Project 2: Hormone Mediated Regulation of Ovarian and Uterine Function
Although, it is well known that estradiol acts upon the brain and the ovary to insure normal reproductive function, our understanding of the actual mechanisms by which estradiol influences the reproductive axis remains unclear. At the level of the ovary, the actions of estrogen in growth of the follicle, the structure containing the egg and supporting cells, are diverse and complex. A consistent observation in the literature has been that estrogen plays a role in growth and differentiation of the ovarian follicle and thus the egg. Although it is readily apparent that estrogen can act directly on the ovary, the mechanism by which estrogen modulates follicular development is unclear. The studies proposed in Project 2 are particularly timely to elucidate the physiological mechanisms of estrogen action on follicular growth. Another avenue of investigation is the process of rupture of the follicle and release of the egg, known as ovulation. Ovulation is set in motion by feedback of estrogen on the hypothalamus and pituitary to induce the midcycle surge of the gonadotropins, FSH and LH. This surge of gonadotropins induces dramatic changes in the expression pattern of numerous genes in the preovulatory follicle to bring about final follicular maturation, ovulation, and subsequently luteinization to form the corpus luteum (CL). At present, little information exists about the transcriptional regulators that mediate LH induced gene expression signaling in preovulatory follicles. This LH induction of gene signaling will be the focus of the final aim in Project 2.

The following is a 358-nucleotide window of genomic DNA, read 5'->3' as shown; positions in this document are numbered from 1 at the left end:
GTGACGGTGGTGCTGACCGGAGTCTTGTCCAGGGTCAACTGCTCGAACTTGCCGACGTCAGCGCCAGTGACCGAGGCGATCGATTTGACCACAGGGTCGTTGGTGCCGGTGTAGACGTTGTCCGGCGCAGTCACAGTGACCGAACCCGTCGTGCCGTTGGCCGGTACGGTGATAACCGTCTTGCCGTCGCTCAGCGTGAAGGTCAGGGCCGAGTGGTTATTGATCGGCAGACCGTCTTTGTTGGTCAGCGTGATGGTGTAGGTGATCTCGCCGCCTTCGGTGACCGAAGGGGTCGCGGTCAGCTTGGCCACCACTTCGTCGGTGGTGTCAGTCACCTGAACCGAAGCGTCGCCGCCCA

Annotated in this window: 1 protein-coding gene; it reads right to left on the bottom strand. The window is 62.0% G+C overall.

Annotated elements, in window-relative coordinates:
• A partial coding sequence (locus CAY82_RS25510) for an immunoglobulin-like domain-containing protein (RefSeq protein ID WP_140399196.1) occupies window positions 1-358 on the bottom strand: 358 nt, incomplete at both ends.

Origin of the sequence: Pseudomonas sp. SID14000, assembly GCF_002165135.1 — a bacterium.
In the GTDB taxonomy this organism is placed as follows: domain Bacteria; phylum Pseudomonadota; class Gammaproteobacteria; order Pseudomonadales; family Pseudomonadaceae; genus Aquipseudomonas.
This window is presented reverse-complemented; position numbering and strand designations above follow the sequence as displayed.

Project 2 investigators:
- Thomas Curry, Ph.D., Department of Obstetrics and Gynecology
- Misung Jo, Ph.D., Department of Obstetrics and Gynecology
- Philip Bridges, Ph.D., Clinical Laboratory Sciences